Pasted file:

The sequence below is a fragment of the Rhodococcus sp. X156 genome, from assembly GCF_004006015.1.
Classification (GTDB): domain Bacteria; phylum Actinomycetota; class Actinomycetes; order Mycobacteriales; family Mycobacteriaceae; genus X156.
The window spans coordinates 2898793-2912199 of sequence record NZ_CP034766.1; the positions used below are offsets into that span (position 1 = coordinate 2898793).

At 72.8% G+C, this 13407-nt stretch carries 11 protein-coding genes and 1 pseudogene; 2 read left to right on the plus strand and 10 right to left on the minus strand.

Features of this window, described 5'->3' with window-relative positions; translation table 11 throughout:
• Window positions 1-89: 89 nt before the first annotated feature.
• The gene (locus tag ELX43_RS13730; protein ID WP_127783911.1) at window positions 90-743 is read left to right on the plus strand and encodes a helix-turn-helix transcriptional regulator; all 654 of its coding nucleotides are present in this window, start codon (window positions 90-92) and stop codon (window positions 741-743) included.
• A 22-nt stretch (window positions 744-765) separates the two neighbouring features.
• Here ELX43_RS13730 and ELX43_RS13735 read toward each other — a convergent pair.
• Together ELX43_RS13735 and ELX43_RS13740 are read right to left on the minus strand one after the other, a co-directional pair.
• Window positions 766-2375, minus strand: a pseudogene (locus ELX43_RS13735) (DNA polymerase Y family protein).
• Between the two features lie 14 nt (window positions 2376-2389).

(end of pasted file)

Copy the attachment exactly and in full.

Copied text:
The sequence below is a fragment of the Rhodococcus sp. X156 genome, from assembly GCF_004006015.1.
Classification (GTDB): domain Bacteria; phylum Actinomycetota; class Actinomycetes; order Mycobacteriales; family Mycobacteriaceae; genus X156.
The window spans coordinates 2898793-2912199 of sequence record NZ_CP034766.1; the positions used below are offsets into that span (position 1 = coordinate 2898793).

At 72.8% G+C, this 13407-nt stretch carries 11 protein-coding genes and 1 pseudogene; 2 read left to right on the plus strand and 10 right to left on the minus strand.

Features of this window, described 5'->3' with window-relative positions; translation table 11 throughout:
• Window positions 1-89: 89 nt before the first annotated feature.
• The gene (locus tag ELX43_RS13730; protein ID WP_127783911.1) at window positions 90-743 is read left to right on the plus strand and encodes a helix-turn-helix transcriptional regulator; all 654 of its coding nucleotides are present in this window, start codon (window positions 90-92) and stop codon (window positions 741-743) included.
• A 22-nt stretch (window positions 744-765) separates the two neighbouring features.
• Here ELX43_RS13730 and ELX43_RS13735 read toward each other — a convergent pair.
• Together ELX43_RS13735 and ELX43_RS13740 are read right to left on the minus strand one after the other, a co-directional pair.
• Window positions 766-2375, minus strand: a pseudogene (locus ELX43_RS13735) (DNA polymerase Y family protein).
• Between the two features lie 14 nt (window positions 2376-2389).